Innate immunity and cytokines in liver injury, inflammation, and repair The liver is an organ with strong innate immunity, which plays an important role in host defense against microbial infection and tumor transformation. Emerging evidence suggests that innate immunity as well as a variety of cytokines produced by innate immune cells also contribute to the pathogenesis of acute and chronic liver diseases. Our laboratory has been actively studying the role of innate immunity and its associated cytokines in liver injury and repair. During the fiscal year, we have demonstrated that (1) STAT3 plays a hepatoprotective and an oncogenic role in liver tumorigenesis in mice;(2) In vivo liver-specific interleukin-22 expression accelerates liver regeneration and cancer development in mice;(3) Innate immunity (natural killer cells and IFN-) is suppressed in the late stages of liver injury;(4) liver regeneration is enhanced in IL-10 deficient mice after partial hepatectomy via activating hepatocyte STAT3. Hepatoprotective versus oncogenic functions of STAT3 in liver tumorigenesis. Aberrantly hyperactivated STAT3 has been found in human liver cancers as an oncogene;however, STAT3 has also been shown to exert hepatoprotective effects during liver injury. The balancing act that STAT3 plays between hepatoprotection and liver tumorigenesis remains poorly defined. In this study, the diethylnitrosamine (DEN)-induced liver tumor model and the chronic carbon tetrachloride (CCl4)-induced liver fibrosis model were both used to investigate the role of STAT3 in liver tumorigenesis. Hepatocyte-specific STAT3 knockout mice were resistant to liver tumorigenesis induced by a single DEN injection, whose tumorigenesis was associated with minimal chronic liver inflammation, injury, and fibrosis. In contrast, long-term CCl4 treatment resulted in severe hepatic oxidative damage, inflammation, and fibrosis but rarely induced liver tumor formation in wild-type mice. Despite the oncogenic function of STAT3 in DEN-induced liver tumor, hepatocyte-specific STAT3 knockout mice were more susceptible to liver tumorigenesis after 16 weeks of CCl4 injection, which was associated with higher levels of liver injury, inflammation, fibrosis, and oxidative DNA damage compared with wild-type mice. These findings suggest that the hepatoprotective feature of STAT3 prevents hepatic damage and fibrosis under the condition of persistent inflammatory stress, consequently suppressing injury-driven liver tumor initiation. Once liver tumor cells have developed, STAT3 likely acts as an oncogenic factor to promote tumor growth. In vivo consequences of liver-specific interleukin-22 expression in mice: Implications for human liver disease progression. IL-22, which acts as either a proinflammatory or anti-inflammatory cytokine in various disease models, is markedly up-regulated in chronic liver diseases, including hepatitis B and C. In this report, we demonstrate a strong correlation between IL-22 expression in the liver with active, inflammatory human liver disease. To clarify the role of IL-22 up-regulation in the pathogenesis of liver diseases, liver-specific IL-22 transgenic (IL-22TG) mice, under the control of albumin promoter, were developed. Despite elevated IL-22 serum levels ranging from 4,000 to 7,000 pg/mL, IL-22TG mice developed normally without obvious adverse phenotypes or evidence of chronic inflammation (except for slightly thicker epidermis and minor inflammation of the skin) compared with wild-type mice. Interestingly, IL-22TG mice were completely resistant to concanavalin A-induced T cell hepatitis with minimal effect on liver inflammation and had accelerated liver regeneration after partial hepatectomy. Although they did not spontaneously develop liver tumors, IL-22TG mice were more susceptible to diethylnitrosamine-induced liver cancer. Microarray analyses revealed that a variety of antioxidant, mitogenic, acute phase genes were up-regulated in the livers of IL-22TG mice compared with those from wild-type mice. CONCLUSION: These findings indicate that localized production of IL-22 in the liver promotes hepatocyte survival and proliferation but primes the liver to be more susceptible to tumor development without significantly affecting liver inflammation. Suppression of innate immunity (natural killer cell/interferon-) in the advanced stages of liver fibrosis in mice. Activation of natural killer NK cell/interferon- IFN- has been shown to play an important role in antiviral and antitumor defenses as well as antifibrogenesis. However, little is known about the regulation of innate immunity during chronic liver injury. Here, we compared the functions of NK cells in early and advanced liver fibrosis induced by a 2-week or a 10-week carbon tetrachloride (CCl(4) ) challenge, respectively. Injection of polyinosinic-polycytidylic acid (poly I:C) or IFN- induced NK cell activation and NK cell killing of hepatic stellate cells (HSCs) in the 2-week CCl(4) model. Such activation was diminished in the 10-week CCl(4) model. Consistent with these findings, the inhibitory effect of poly I:C and IFN- on liver fibrosis was markedly reduced in the 10-week versus the 2-week CCl(4) model. In vitro coculture experiments demonstrated that 4-day cultured (early activated) HSCs induce NK cell activation via an NKG2D/Rae-1-dependent mechanism. Such activation was reduced when cocultured with 8-day cultured (intermediately activated) HSCs due to the production of TGF- by HSCs. Moreover, early activated HSCs were sensitive, whereas intermediately activated HSCs were resistant to IFN--mediated inhibition of cell proliferation, likely due to elevated expression of suppressor of cytokine signaling 1 (SOCS1). Disruption of the SOCS1 gene restored the IFN- inhibition of cell proliferation in intermediately activated HSCs. Production of retinol metabolites by HSCs contributed to SOCS1 induction and subsequently inhibited IFN- signaling and functioning, whereas production of TGF- by HSCs inhibited NK cell function and cytotoxicity against HSCs. CONCLUSION: The antifibrogenic effects of NK cell/IFN- are suppressed during advanced liver injury, which is likely due to increased production of TGF- and expression of SOCS1 in intermediately activated HSCs. Enhanced liver regeneration in IL-10-deficient mice after partial hepatectomy via stimulating inflammatory response and activating hepatocyte STAT3. Emerging evidence suggests that proinflammatory cytokines, including TNF- and IL-6, play a critical role in the initiation and progression of liver regeneration;however, relatively little is known about the role of anti-inflammatory cytokine IL-10 in liver regeneration after partial hepatectomy (PHx). Here, we examined the role of IL-10 in liver regeneration using a model of PHx in several strains of genetically modified mice. After PHx, expression of IL-10 mRNA in the liver and spleen was significantly elevated. Such elevation was diminished in TLR4 mutant mice. Compared with wild-type mice, IL-10(-/-) mice had higher levels of expression of proinflammatory cytokines and inflammatory markers in the liver, as well as higher serum levels of proinflammatory cytokines after PHx. The number of neutrophils and macrophages was also higher in the livers of IL-10(-/-) mice than in wild-type mice after PHx. Liver regeneration as determined by BrdU incorporation after PHx was higher in IL-10(-/-) mice than in wild-type mice, which was associated with higher levels of activation of IL-6 downstream signal STAT3 in the liver. An additional deletion of STAT3 in hepatocytes significantly reduced liver regeneration in IL-10(-/-) mice after PHx. Collectively, IL-10 plays an important role in negatively regulating liver regeneration via limiting inflammatory response and subsequently tempering hepatic STAT3 activation.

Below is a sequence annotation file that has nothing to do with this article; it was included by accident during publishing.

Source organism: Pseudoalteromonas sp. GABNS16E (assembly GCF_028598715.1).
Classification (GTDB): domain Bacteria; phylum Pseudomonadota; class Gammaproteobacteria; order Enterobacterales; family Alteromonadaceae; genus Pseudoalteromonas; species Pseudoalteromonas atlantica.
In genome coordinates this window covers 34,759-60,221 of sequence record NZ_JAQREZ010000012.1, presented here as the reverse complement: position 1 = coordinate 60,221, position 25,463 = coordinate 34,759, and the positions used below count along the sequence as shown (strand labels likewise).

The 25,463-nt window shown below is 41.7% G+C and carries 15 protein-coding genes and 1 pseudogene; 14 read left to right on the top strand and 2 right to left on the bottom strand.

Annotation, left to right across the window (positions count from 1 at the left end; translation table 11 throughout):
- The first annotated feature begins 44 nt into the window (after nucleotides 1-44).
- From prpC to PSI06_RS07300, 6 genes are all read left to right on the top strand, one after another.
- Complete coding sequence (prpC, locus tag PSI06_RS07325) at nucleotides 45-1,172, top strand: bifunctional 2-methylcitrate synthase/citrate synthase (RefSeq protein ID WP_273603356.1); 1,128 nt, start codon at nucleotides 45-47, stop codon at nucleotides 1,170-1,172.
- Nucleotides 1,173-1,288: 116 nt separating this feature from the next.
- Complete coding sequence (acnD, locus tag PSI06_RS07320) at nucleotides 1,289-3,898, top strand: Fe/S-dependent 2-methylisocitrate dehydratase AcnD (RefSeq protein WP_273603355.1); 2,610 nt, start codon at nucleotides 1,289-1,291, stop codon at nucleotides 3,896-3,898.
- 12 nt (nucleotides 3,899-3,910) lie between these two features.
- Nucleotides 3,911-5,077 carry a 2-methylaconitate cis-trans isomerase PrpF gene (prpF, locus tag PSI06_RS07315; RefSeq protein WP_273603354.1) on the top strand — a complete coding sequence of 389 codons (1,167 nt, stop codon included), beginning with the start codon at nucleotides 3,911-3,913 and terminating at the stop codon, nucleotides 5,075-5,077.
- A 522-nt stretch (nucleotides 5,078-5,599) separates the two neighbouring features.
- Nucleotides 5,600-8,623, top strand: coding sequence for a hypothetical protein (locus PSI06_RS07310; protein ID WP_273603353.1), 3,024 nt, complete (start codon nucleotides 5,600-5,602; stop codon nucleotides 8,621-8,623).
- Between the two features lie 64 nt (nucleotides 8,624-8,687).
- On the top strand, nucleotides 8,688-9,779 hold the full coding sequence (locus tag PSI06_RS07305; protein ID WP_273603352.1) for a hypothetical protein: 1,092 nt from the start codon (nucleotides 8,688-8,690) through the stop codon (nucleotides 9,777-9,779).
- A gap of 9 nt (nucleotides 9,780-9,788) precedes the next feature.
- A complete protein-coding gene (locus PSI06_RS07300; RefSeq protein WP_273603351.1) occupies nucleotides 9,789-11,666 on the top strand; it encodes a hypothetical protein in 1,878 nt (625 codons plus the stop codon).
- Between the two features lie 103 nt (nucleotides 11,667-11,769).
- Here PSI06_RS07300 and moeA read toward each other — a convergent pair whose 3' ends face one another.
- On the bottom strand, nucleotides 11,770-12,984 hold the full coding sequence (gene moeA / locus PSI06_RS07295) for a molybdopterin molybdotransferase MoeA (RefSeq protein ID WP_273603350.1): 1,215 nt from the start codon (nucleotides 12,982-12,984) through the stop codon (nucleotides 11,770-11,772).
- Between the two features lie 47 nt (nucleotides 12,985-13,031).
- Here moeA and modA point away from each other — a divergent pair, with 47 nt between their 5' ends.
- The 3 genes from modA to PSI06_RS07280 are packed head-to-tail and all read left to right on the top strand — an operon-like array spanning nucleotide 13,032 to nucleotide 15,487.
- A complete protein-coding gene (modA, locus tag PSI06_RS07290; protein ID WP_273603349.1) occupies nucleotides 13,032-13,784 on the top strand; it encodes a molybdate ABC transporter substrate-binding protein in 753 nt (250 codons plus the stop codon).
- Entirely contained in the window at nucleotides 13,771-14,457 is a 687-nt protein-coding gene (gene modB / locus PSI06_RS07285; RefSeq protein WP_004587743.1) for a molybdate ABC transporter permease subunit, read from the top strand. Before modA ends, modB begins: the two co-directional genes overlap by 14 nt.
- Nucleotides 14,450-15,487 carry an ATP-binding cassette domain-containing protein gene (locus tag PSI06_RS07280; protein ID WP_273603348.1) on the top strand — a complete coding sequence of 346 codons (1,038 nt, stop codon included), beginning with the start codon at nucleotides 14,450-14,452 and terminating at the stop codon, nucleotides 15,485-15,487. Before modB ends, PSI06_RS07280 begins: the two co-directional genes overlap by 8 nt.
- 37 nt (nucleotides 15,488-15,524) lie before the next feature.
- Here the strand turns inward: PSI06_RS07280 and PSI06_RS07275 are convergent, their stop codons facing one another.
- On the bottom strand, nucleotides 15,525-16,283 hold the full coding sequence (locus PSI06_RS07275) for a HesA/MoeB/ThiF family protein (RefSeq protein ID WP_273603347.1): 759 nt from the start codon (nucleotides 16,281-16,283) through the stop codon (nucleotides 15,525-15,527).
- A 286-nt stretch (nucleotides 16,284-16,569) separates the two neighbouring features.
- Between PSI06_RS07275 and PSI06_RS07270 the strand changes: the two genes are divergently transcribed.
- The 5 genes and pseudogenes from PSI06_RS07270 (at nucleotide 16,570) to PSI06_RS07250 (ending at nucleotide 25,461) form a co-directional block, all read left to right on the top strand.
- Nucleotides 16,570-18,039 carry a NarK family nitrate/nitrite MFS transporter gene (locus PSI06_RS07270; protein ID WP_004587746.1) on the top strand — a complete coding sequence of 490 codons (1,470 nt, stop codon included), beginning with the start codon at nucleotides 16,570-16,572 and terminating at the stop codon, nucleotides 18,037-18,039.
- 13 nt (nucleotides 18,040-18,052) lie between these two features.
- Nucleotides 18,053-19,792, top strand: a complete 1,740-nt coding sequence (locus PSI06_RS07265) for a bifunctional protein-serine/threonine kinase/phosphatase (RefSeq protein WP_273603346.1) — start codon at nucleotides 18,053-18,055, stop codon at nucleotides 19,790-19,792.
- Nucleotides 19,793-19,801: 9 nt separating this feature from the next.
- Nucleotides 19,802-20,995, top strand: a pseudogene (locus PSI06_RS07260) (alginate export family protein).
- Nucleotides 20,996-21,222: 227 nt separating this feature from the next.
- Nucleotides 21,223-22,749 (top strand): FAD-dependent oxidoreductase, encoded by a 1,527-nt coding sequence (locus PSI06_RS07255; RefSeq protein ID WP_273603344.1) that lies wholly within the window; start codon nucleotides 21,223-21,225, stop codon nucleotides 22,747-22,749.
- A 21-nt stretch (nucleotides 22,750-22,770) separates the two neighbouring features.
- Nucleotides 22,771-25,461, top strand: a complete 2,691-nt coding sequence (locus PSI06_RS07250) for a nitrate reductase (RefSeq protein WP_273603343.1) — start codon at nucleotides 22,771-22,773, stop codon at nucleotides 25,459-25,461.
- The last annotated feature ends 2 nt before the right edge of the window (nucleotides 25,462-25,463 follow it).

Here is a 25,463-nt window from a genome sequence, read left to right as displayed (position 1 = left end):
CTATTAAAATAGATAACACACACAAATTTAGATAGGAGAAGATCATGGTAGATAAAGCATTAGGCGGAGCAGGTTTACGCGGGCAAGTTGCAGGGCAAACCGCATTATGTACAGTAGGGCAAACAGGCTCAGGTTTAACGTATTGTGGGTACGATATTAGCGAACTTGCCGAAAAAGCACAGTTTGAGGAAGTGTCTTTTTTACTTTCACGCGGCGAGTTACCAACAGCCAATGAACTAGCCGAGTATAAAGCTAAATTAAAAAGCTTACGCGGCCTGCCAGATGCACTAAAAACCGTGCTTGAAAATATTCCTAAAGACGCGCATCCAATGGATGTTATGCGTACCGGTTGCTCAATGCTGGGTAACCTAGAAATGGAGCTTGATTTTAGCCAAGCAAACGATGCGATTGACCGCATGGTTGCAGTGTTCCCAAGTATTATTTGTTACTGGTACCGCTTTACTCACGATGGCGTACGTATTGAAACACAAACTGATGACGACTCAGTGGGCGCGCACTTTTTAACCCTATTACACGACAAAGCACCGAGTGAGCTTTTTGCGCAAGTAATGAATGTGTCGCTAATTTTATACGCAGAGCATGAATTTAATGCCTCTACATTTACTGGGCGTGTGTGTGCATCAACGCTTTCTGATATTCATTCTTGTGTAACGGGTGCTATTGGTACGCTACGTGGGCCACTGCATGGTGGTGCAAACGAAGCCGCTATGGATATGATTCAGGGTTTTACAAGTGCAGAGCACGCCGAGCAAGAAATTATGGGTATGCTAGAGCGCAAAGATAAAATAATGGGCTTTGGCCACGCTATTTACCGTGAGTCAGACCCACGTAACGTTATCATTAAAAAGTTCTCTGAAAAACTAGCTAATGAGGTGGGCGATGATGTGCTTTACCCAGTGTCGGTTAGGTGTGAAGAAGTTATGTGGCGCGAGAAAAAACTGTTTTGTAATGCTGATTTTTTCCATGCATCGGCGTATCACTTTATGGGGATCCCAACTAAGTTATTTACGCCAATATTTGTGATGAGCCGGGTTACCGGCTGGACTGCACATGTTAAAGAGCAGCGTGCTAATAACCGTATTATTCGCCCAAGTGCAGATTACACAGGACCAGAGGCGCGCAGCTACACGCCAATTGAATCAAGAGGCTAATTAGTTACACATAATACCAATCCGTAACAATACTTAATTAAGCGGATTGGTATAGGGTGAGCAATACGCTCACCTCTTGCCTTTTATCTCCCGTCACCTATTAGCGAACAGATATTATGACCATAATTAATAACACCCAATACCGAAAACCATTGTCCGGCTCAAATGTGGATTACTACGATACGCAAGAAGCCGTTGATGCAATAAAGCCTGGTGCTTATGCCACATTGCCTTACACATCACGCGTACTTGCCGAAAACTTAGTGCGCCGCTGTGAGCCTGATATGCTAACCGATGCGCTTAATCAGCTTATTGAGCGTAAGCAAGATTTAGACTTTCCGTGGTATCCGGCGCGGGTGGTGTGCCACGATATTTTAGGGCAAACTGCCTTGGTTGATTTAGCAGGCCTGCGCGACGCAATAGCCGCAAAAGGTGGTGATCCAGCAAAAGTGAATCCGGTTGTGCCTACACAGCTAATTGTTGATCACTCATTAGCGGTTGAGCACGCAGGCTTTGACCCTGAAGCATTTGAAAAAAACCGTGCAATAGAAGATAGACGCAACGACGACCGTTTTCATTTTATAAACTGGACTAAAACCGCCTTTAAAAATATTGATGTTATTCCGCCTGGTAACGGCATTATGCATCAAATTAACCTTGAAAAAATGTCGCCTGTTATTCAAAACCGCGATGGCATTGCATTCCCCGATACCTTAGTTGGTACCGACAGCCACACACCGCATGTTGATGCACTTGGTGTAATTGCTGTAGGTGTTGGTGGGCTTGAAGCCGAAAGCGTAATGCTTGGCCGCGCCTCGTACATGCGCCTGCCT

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National Institute on Alcohol Abuse and Alcoholism